Best CDs of 2013, According to an Old Guy Who Bought Seven

Wesley Stace, Self-Titled

This man deserves to be selling zillions more albums. Someone see to it.

It’s that time of year again! The last time I summarized my year in music purchases, it was slightly longer than this year’s list, only because I bought a 2012 reissue that merited inclusion. I don’t limit myself to a maximum of seven CDs per year; the identical count is coincidental. Blame the music industry for largely boring or alienating me nowadays. As you can imagine, local commercial radio is no help.

The following, then, comprises every CD I acquired in 2013 that was also released in 2013. Back-catalog materials are forbidden from inclusion, though allow me to express in this singular clause that I wish I’d gotten Elvis Costello and the Attractions’ Live at Hollywood High much, much sooner.

On with the countdown, then — from least best to surprising favorite:

7. Childish Gambino, Because the Internet. The only other rap album I bought in the last five years was Donald Glover’s 2011 pseudonymous debut Camp — a killer mix of scathing satire and autobiography, laced with pop-culture references as cutting descriptors rather than random gags. Harsh language isn’t my thing anymore, but the Community-clever snark and wounded candor rose above. His sophomore effort, on the other hand, is a hodgepodge of half-finished tracks, electronic hooks in search of lyrics to stick to, verses that lead nowhere, Bone Thugs speed-rap for listeners who love rhyming words but hate complete sentences, and a general impenetrability that strings a velvet rope in front of us intruders who don’t Get It.

Sample track: The obligatory NSFW single “3005“, in which he sounds defensive about his insecurities and comforts himself with in-jokes. Or something. But it’s more or less a complete song in music-class terms. Points for English class completeness, I suppose.

6. Yeah Yeah Yeahs, Mosquito. I’m always up for noise-pop in a Sonic Youth vein, but their fourth album never earwormed its way into my nervous system as its predecessors did. Karen O sounds as fierce as ever, and yet I feel guilty for thinking of guitarist Nick Zinner as the band’s real winner here. To my own irritation, every time I pop the disc in, my minds disconnects and wanders off for the next half-hour when the gospel choir kicks in on “Sacrilege”. Gratuitous gospel choirs always remind me of the excesses of Rattle and Hum. I can imagine Karen O in 2024 sniping at a packed, restless arena, “Am I buggin’ ya? I didn’t mean to bug ya.”

Sample track:Area 52“, a passionate demand for alien abduction with wondrously discordant, sci-fi guitar-noodling.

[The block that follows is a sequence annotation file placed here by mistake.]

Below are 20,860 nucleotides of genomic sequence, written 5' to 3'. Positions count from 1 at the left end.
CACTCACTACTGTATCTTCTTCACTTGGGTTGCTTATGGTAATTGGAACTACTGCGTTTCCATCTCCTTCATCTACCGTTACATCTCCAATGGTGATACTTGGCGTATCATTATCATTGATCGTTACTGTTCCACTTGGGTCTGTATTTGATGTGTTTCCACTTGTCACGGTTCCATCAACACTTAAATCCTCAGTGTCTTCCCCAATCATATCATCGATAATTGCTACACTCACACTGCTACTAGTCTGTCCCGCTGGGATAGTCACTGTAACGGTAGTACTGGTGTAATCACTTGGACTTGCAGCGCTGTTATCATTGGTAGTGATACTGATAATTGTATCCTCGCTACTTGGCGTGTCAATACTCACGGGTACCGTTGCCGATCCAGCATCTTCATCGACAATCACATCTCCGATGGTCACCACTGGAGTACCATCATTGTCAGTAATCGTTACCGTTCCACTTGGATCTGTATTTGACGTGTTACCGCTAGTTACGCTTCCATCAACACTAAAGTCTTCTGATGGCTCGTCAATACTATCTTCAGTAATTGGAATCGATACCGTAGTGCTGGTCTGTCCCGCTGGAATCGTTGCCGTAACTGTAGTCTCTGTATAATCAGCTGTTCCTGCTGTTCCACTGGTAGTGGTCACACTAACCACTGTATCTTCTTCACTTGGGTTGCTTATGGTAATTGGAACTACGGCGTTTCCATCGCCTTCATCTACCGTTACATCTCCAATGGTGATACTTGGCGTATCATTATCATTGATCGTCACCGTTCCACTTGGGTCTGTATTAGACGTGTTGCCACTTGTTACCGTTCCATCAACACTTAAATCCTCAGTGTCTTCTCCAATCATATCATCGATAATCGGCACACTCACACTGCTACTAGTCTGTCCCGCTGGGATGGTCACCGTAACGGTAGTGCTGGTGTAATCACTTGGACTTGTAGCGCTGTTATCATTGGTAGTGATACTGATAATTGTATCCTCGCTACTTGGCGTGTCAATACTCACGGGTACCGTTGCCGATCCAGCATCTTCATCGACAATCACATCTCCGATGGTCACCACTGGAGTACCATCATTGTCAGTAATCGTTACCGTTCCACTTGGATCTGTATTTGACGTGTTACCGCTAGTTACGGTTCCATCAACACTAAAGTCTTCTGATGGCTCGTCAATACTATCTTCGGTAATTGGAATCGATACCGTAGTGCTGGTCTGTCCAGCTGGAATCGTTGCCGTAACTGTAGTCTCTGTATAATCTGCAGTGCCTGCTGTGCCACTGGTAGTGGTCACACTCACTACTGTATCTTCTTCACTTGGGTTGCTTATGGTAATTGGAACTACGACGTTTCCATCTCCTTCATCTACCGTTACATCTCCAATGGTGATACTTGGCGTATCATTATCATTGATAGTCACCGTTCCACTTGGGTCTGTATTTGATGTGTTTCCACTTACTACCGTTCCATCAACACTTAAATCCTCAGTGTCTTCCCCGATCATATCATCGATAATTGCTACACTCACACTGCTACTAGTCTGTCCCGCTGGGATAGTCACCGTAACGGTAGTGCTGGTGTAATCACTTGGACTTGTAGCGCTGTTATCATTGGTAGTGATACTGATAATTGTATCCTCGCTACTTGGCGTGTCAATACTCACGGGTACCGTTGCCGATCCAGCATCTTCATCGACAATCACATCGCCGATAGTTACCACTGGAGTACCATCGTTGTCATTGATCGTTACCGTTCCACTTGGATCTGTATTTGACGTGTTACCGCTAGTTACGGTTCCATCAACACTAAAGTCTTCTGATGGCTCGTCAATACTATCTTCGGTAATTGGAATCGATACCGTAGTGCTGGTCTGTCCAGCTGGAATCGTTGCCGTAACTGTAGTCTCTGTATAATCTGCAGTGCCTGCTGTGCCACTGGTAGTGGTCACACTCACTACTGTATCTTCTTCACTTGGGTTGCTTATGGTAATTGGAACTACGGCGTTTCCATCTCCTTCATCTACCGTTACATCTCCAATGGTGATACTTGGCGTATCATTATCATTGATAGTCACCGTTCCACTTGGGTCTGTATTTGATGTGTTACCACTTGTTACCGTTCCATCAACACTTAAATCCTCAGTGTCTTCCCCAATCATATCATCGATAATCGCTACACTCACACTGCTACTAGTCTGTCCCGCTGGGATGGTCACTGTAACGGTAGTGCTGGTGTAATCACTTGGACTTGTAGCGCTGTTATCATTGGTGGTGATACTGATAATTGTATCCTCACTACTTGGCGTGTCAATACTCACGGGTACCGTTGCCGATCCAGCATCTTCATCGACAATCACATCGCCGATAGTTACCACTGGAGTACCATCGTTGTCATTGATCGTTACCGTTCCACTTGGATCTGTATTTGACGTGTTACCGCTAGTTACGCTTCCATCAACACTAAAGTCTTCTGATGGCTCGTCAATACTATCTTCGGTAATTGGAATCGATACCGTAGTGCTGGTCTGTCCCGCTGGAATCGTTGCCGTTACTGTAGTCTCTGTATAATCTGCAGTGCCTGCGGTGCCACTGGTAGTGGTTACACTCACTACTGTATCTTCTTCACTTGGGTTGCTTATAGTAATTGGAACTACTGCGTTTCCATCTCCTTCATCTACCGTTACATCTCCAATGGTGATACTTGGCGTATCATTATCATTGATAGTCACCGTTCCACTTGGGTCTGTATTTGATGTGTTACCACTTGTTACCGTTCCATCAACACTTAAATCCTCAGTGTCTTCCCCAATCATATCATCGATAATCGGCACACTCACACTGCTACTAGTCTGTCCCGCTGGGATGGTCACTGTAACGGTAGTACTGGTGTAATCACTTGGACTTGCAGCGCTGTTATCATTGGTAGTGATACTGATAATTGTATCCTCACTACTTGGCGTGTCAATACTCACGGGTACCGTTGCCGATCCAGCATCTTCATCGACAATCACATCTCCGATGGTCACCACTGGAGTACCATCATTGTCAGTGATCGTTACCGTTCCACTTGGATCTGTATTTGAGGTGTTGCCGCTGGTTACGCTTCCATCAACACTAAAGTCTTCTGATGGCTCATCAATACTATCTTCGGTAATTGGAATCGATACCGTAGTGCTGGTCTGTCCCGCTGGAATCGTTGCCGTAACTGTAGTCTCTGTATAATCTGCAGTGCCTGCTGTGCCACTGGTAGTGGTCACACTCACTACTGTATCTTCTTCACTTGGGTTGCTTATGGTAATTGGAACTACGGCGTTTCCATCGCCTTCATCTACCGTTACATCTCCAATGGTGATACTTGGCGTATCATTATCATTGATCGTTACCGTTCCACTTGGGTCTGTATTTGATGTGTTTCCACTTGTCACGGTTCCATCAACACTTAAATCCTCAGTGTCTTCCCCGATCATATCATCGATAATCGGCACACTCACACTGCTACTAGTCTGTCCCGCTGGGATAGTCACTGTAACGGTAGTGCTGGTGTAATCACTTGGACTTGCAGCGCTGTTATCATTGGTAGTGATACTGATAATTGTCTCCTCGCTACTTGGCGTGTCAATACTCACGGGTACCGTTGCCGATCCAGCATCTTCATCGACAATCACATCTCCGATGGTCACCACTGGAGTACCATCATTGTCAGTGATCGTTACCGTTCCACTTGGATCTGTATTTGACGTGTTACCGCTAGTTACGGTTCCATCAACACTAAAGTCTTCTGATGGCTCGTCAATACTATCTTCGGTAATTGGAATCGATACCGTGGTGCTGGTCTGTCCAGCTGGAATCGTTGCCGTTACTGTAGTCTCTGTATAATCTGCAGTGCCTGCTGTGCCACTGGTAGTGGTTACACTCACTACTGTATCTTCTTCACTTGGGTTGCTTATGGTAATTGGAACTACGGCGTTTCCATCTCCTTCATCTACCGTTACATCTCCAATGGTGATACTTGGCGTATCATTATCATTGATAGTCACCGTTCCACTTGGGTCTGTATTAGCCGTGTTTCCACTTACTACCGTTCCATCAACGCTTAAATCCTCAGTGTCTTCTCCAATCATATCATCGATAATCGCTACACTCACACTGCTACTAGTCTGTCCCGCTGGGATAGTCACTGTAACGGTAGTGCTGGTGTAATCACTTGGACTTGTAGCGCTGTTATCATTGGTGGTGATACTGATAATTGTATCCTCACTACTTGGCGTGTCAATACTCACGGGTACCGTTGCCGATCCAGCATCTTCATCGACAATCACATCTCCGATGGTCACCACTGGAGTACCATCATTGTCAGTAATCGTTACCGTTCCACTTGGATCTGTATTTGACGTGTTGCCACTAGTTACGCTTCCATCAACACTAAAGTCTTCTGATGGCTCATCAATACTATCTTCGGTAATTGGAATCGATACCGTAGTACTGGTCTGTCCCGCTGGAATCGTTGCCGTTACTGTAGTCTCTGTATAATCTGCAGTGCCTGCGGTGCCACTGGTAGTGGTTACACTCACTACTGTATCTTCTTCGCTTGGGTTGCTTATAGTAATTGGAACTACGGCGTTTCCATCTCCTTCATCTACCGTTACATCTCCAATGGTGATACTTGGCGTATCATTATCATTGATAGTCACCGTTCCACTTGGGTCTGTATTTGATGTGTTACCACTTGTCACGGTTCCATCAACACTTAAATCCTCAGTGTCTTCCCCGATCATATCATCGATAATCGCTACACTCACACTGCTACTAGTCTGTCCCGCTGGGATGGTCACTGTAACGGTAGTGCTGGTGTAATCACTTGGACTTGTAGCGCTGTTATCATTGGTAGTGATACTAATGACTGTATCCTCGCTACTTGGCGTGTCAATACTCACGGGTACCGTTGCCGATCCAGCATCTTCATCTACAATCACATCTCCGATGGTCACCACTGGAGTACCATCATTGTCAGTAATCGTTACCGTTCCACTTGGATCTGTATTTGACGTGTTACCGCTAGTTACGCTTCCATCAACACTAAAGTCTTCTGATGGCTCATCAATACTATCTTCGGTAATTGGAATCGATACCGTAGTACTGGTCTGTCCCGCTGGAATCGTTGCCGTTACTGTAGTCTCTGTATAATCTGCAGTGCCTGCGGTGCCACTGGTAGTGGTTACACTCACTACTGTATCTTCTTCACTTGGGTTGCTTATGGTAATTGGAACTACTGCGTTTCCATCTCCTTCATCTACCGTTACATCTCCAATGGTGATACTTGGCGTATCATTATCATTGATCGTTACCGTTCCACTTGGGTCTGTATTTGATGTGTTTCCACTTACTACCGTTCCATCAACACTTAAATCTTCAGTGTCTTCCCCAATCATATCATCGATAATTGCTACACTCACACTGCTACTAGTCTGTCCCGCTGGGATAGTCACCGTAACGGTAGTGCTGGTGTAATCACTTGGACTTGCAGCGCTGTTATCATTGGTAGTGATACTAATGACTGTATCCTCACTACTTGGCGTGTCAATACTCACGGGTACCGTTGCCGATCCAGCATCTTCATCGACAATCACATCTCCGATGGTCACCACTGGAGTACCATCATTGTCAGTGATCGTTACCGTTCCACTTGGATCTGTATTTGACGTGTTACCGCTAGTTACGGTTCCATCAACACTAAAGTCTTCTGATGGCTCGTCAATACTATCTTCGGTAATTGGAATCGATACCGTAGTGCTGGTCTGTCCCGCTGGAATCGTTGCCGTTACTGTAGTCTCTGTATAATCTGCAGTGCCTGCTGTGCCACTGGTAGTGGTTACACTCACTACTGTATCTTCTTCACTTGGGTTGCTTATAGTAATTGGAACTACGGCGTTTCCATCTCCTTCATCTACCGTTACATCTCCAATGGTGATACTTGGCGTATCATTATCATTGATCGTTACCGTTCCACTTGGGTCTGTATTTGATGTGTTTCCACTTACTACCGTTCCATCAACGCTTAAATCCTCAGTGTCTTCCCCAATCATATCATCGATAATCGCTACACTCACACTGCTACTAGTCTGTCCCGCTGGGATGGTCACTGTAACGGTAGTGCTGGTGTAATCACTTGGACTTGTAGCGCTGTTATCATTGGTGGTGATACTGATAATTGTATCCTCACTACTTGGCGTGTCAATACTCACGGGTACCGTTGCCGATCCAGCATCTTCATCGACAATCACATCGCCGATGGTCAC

5. They Might Be Giants, Nanobots. I lost track: this is, what, their 75th album in 25 years? Quirky, whimsical, diversified, effervescent — the TMBG standard has become so reliable over the decades that it’s tough to chart if or when any real progress or mediocrity sneak into the mix. However, their decision to load up the second half with ten-second song snippets feels less like unbridled creativity and more like padding. Collecting 20-odd chorus fragments into a single track was a clever novelty the first time they tried it as “Fingertips” back in ’92, but the reuse of that gag feels like outtakes posing as content.

Sample track:Stone Cold Coup d’Etat“, because I’m sucker for any tune where the two Johns allow Dan Miller to rock out and join in on backup vocals.

4. Grant Hart, The Argument. Insert obligatory use of the phrase “former member of Hüsker Dü” that must accompany any paragraph written about the singer/drummer/songwriter who was a powerhouse in his own right but so often overshadowed by bandmate Bob Mould. Eclectic yet far from prolific, Hart aims for anything but commerce with this concept album that’s essentially an off-off-off-Broadway adaptation of Milton’s Paradise Lost, complete with liner-notes libretto that spells out the narrative. As with his past solo efforts, Hart plays nearly all the instruments (save a couple of bass-guitarist guests) with little concern for studio wizardry, allowing for some rough-sounding unvarnished moments, though the 30-year-plus rock veteran still knows a thing or two about primal hummability. Few of today’s big stars would dare toy around with old-fashioned organs, harmonica, and whistling. Best of all: there’s a Bible story buried in there!